Choosing The Right School
The school you opt for today, may very well be your child's alma-mater for the next fifteen years. Therefore, choosing the right school can be the single most influential factor on your child's future.
These guidelines have been cited from an independent article published in a UK magazine by author and education pundit 'Afshan Saher'. They are being published here as an unbiased analysis to help facilitate parents in choosing the best school for their children.
1. Ask the Students:
Arrange to be shown around by a couple of older pupils or find another way to chat to some of them out of earshot of the staff. Ask questions about the everyday school life:
- What they like best about the school
But most of all, look at them. Is this how you want your child to turn out?
2. Look for Interactions:
What are the younger children like? This is the crucible into which your child will be pitched. Do you like the way they play and work together? How do staff and pupils interact? What do the lonely children do?
3. Checkout the Environment:
Make sure you have plenty of opportunity to observe classes as you go around. Are the children absorbed, energetic, listless, disorganized? Is the classroom environment uplifting?
4. Assess the Principal:
What's the head of the school like? She or he is crucial to the running of the school and your child's happiness. Staff need the head's support in decisive situations. Look for one respected by pupils and staff and one who gives you time.
5. Assess Academics:
How good is the school academically? By this we mean, how good will it be for your child? Is there a sufficient cohort of children similar to yours in outlook, ability and gender etc doing well enough to provide a consistent supply of role models? Look for popular subjects and enthusiastic children and it'll give you an idea if the teaching is inspirational. Do pupils enjoy working? What are the end results like, both absolute and value-added?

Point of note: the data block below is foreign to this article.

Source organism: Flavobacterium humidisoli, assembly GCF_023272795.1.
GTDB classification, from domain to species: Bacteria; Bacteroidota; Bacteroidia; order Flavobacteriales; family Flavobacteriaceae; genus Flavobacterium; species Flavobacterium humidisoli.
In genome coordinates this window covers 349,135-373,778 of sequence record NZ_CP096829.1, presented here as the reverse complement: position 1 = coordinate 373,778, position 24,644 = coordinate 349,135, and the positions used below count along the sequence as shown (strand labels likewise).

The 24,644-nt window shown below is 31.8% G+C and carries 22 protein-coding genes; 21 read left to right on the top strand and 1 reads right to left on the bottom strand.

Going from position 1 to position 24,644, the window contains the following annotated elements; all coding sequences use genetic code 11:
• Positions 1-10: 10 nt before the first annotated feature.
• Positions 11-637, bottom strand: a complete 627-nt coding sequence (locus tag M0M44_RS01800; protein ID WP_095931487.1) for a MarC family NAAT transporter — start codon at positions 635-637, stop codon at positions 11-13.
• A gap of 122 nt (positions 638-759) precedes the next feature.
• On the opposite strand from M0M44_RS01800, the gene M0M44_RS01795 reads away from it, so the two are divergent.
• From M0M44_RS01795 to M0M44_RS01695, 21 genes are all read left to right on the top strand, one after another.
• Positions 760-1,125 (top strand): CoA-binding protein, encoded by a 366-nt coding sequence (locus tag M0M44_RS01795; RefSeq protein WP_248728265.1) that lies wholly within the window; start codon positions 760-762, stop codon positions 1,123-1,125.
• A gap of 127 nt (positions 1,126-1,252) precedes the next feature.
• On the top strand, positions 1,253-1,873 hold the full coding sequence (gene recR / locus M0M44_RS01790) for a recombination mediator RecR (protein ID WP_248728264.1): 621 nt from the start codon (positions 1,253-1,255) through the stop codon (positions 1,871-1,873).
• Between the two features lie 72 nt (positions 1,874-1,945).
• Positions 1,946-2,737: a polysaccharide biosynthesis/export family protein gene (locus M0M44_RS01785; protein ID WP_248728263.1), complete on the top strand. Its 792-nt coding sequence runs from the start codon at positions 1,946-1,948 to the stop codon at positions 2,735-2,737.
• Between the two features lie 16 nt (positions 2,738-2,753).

6. Academic Support:
How well is learning supported? Are there crisp systems for monitoring progress, encouraging excellence, responding to underperformance? It needs to be easy and acceptable for a child to ask for help, whether it's keeping up-to-speed in maths or advancing knowledge in a subject.
How good is the school at other things you and your child care about? This will be a personal list ranging from morals to interests. Every school's prospectus is filled with formulistic fluff that amounts to 'We do it all', but how many students actually are a part of some school society or club and what's their standard? Does everyone who wants to play cricket get to be in the school team or only the best? Are children with special needs appreciated or just provided for?
8. Presumptions for Future:
Where do kids go on to after passing out from the school? What higher study choices will they have? How well will their academic background serve them in life and career choice?
9. The Overall Impression:
All sorts of little things might have struck you during your visit to the school and accumulatively created a distinct impression of the school. Give these feelings weight. A school's character is embedded in its staff, its environment and most of all, in its pupils. A rude receptionist or a teacher taking the time out to talk, shows the real spirit of the school.
10. Trust your Judgement:
Most importantly, trust your own judgement. No one, not the teachers or other parents know your child better than you and what you, as a parent, want for your child.